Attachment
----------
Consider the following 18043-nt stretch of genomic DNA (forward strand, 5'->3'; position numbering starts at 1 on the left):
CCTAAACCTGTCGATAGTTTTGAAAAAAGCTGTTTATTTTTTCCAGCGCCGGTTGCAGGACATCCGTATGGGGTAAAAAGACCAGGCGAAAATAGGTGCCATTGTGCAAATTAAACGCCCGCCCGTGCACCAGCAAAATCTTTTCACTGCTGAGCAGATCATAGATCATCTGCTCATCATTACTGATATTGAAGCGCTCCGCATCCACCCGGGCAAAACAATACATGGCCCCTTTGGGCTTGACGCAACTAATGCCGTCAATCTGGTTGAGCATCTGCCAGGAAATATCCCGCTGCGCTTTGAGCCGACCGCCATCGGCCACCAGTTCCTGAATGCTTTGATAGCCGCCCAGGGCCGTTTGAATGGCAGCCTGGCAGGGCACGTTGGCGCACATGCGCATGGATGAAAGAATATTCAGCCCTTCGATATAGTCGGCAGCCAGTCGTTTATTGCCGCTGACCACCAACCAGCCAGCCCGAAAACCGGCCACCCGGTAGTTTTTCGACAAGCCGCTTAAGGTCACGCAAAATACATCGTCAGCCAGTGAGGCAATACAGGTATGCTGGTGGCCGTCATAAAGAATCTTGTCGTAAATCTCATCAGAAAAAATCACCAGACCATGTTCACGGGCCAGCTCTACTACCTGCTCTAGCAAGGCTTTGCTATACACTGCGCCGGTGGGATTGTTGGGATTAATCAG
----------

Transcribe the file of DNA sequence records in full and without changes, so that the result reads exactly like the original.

Consider the following 18043-nt stretch of genomic DNA (forward strand, 5'->3'; position numbering starts at 1 on the left):
CCTAAACCTGTCGATAGTTTTGAAAAAAGCTGTTTATTTTTTCCAGCGCCGGTTGCAGGACATCCGTATGGGGTAAAAAGACCAGGCGAAAATAGGTGCCATTGTGCAAATTAAACGCCCGCCCGTGCACCAGCAAAATCTTTTCACTGCTGAGCAGATCATAGATCATCTGCTCATCATTACTGATATTGAAGCGCTCCGCATCCACCCGGGCAAAACAATACATGGCCCCTTTGGGCTTGACGCAACTAATGCCGTCAATCTGGTTGAGCATCTGCCAGGAAATATCCCGCTGCGCTTTGAGCCGACCGCCATCGGCCACCAGTTCCTGAATGCTTTGATAGCCGCCCAGGGCCGTTTGAATGGCAGCCTGGCAGGGCACGTTGGCGCACATGCGCATGGATGAAAGAATATTCAGCCCTTCGATATAGTCGGCAGCCAGTCGTTTATTGCCGCTGACCACCAACCAGCCAGCCCGAAAACCGGCCACCCGGTAGTTTTTCGACAAGCCGCTTAAGGTCACGCAAAATACATCGTCAGCCAGTGAGGCAATACAGGTATGCTGGTGGCCGTCATAAAGAATCTTGTCGTAAATCTCATCAGAAAAAATCACCAGACCATGTTCACGGGCCAGCTCTACTACCTGCTCTAGCAAGGCTTTGCTATACACTGCGCCGGTGGGATTGTTGGGATTAATCAG